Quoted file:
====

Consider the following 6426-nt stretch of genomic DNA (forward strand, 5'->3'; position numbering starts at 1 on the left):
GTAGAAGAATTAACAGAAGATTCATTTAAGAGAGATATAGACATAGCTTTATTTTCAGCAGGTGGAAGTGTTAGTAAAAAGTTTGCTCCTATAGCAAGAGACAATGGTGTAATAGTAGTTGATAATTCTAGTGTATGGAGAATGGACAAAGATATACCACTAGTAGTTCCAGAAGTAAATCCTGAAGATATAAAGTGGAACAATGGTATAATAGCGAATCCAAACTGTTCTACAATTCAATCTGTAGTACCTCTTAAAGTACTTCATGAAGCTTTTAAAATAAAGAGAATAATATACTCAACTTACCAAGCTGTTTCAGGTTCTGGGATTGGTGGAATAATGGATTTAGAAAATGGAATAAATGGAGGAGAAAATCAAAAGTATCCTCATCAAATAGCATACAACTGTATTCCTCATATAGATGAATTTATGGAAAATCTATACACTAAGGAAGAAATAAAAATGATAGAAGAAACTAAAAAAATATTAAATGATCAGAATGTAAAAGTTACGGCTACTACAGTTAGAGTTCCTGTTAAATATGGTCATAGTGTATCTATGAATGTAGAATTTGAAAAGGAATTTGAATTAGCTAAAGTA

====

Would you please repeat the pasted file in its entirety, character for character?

Consider the following 6426-nt stretch of genomic DNA (forward strand, 5'->3'; position numbering starts at 1 on the left):
GTAGAAGAATTAACAGAAGATTCATTTAAGAGAGATATAGACATAGCTTTATTTTCAGCAGGTGGAAGTGTTAGTAAAAAGTTTGCTCCTATAGCAAGAGACAATGGTGTAATAGTAGTTGATAATTCTAGTGTATGGAGAATGGACAAAGATATACCACTAGTAGTTCCAGAAGTAAATCCTGAAGATATAAAGTGGAACAATGGTATAATAGCGAATCCAAACTGTTCTACAATTCAATCTGTAGTACCTCTTAAAGTACTTCATGAAGCTTTTAAAATAAAGAGAATAATATACTCAACTTACCAAGCTGTTTCAGGTTCTGGGATTGGTGGAATAATGGATTTAGAAAATGGAATAAATGGAGGAGAAAATCAAAAGTATCCTCATCAAATAGCATACAACTGTATTCCTCATATAGATGAATTTATGGAAAATCTATACACTAAGGAAGAAATAAAAATGATAGAAGAAACTAAAAAAATATTAAATGATCAGAATGTAAAAGTTACGGCTACTACAGTTAGAGTTCCTGTTAAATATGGTCATAGTGTATCTATGAATGTAGAATTTGAAAAGGAATTTGAATTAGCTAAAGTA